CISA has newly issued an ICS (Industrial Control Systems) advisory for a ThroughTek device P2P vulnerability that could allow malicious entities unauthorized access to audio and video feeds.

Finding the ThroughTek P2P critical vulnerability :

To the unaware, ThroughTek Co is a software company that provides turnkey IoT & M2M solutions for surveillance, security systems, smart homes, personal cloud storage, and consumer electronics.

Surveillance camera and smart device dealers extensively implement ThroughTek software components that get incorporated into millions of connected devices ranging from IP cameras to baby and pet monitoring cameras as well as robotic and battery devices. It is also an essential component of the supply chain for multiple original equipment manufacturers of consumer-grade security cameras and IoT devices.

Detailing the vulnerability that CISA has issued an ICS advisory for, it was discovered by security organization Nozomi Network in the ThroughTek P2P SDK. 

Here,  P2P refers to functionality that allows a user on a mobile or desktop app to access audio/video streams from a camera or device through the internet.

Also read,

Assessing the bug:

It was found that the vulnerability, scoring a critical severity rating of 9.1 of 10 on the CVSS scale, could not only allow threat actors to get the feed access but also has the potential to hijack a compromised device’s certificate. It has also been characterized as a vulnerability that can be remotely exploited and not complex to attack.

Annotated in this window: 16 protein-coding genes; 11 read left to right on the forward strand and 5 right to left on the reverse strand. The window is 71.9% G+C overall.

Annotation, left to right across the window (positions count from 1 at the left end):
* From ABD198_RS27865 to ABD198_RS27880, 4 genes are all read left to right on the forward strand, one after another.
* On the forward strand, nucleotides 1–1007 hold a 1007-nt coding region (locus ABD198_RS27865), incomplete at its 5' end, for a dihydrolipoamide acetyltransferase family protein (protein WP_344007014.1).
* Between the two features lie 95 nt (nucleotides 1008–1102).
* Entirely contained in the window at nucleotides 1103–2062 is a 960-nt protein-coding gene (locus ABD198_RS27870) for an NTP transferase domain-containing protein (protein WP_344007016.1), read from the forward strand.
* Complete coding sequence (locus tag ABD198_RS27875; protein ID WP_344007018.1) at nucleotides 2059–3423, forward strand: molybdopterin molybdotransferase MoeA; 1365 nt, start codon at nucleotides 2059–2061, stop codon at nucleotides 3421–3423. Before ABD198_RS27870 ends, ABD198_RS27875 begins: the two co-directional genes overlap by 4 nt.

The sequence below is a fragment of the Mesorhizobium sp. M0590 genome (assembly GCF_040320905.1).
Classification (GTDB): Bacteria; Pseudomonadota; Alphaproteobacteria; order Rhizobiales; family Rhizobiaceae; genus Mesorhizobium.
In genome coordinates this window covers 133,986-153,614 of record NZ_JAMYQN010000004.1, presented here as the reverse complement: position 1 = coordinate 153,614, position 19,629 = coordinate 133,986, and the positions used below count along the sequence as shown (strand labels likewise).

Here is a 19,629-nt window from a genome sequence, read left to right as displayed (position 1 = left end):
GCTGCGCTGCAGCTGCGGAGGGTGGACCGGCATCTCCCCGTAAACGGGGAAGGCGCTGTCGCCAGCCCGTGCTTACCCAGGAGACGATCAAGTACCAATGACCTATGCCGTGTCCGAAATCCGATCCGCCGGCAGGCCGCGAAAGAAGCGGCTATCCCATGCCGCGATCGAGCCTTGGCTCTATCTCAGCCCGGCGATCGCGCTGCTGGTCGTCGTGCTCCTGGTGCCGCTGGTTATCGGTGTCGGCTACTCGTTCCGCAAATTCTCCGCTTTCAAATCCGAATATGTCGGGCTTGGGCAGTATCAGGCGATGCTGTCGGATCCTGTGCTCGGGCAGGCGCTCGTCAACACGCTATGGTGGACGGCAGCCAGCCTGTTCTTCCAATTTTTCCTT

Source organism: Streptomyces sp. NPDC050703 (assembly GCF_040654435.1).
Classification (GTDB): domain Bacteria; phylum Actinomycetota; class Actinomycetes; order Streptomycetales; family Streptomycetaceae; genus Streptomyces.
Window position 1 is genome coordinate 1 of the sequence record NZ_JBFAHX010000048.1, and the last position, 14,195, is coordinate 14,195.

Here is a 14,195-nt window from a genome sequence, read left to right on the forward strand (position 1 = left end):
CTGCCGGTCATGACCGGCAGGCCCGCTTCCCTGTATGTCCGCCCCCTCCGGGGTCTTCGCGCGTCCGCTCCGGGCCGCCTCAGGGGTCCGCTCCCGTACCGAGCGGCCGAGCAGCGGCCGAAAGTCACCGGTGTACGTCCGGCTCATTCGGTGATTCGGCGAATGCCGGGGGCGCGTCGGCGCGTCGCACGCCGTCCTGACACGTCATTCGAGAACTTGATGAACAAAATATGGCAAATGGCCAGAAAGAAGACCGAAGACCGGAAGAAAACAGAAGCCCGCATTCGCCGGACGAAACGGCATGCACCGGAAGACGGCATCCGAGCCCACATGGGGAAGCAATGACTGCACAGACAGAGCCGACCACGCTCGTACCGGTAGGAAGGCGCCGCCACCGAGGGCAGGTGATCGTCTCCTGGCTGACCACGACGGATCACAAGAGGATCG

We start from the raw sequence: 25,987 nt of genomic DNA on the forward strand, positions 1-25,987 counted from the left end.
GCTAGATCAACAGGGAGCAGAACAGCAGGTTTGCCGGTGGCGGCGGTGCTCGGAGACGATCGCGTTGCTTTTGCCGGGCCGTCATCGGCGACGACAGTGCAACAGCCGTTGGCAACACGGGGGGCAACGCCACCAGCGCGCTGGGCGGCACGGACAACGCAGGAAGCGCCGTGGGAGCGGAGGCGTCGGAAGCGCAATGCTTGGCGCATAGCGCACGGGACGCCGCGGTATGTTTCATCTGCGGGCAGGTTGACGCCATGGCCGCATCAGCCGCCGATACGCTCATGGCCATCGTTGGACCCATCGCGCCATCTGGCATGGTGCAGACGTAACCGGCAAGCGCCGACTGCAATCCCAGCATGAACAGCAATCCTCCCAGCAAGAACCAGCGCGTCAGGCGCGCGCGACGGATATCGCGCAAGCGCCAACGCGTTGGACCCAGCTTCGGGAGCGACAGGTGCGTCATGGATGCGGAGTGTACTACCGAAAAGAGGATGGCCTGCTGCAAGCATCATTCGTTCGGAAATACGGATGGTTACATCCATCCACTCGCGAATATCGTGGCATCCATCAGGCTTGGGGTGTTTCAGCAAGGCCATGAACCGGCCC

According to the CISA advisory, the vulnerability is persistent in versions 3.1.5 and older; SDK versions with nossl tag; and device firmware that does not use AuthKey for IOTC connection, uses the AVAPI module without enabling DTLS or uses the P2PTunnel or RDT module.

“ThroughTek P2P products do not sufficiently protect data transferred between the local device and ThroughTek servers. This can allow an attacker to access sensitive information, such as camera feeds,” CISA implied in the security advisory. 

In their defense, ThroughTek placed the blame firmly on developers who have incorrectly implemented its SDK or failed to update the offering. It said that version 3.3 was introduced back in mid-2020 to fix this vulnerability and urged any customers to update the SDK version used in their products.

ThroughTek notes that any original equipment makers running SDK 3.1.10 and above should enable Authkey and DTLS. If SDK is below 3.1.10, the library needs to be upgraded to or, and the Authkey/DTLS needs to be enabled. 

CISA has mentioned that users should particularly mitigate their risks by curbing network exposure for all control system devices and ensuring none are accessible from the internet.